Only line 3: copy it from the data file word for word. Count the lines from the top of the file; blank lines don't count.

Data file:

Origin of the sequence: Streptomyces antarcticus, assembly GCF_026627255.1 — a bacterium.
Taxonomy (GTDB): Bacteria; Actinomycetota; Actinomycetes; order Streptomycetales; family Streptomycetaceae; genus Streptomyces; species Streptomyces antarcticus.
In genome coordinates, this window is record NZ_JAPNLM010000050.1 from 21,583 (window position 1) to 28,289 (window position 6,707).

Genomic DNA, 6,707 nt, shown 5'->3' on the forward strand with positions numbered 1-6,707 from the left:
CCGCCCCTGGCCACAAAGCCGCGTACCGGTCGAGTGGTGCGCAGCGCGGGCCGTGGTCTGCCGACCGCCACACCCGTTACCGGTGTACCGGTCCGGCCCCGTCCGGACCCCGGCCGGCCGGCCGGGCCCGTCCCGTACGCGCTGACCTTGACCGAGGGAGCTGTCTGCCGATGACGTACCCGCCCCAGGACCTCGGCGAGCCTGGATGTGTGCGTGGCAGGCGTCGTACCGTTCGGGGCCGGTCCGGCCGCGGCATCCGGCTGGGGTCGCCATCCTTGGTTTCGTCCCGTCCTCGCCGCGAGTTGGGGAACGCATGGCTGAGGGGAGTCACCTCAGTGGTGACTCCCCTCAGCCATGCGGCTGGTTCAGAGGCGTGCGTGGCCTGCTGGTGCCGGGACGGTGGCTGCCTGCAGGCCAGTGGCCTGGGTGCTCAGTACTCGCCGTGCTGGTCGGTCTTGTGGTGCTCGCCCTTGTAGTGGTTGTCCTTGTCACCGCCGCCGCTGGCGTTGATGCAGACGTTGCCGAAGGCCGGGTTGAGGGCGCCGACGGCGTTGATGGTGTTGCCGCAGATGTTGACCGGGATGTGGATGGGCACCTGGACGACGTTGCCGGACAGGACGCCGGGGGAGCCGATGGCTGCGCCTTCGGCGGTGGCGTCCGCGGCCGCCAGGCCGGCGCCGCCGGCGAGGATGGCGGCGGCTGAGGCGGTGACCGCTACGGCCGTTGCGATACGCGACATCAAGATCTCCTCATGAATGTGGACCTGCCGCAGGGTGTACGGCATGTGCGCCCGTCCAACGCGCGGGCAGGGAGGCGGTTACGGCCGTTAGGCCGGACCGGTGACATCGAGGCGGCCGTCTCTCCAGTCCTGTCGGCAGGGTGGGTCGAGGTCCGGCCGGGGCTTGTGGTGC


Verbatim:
In genome coordinates, this window is record NZ_JAPNLM010000050.1 from 21,583 (window position 1) to 28,289 (window position 6,707).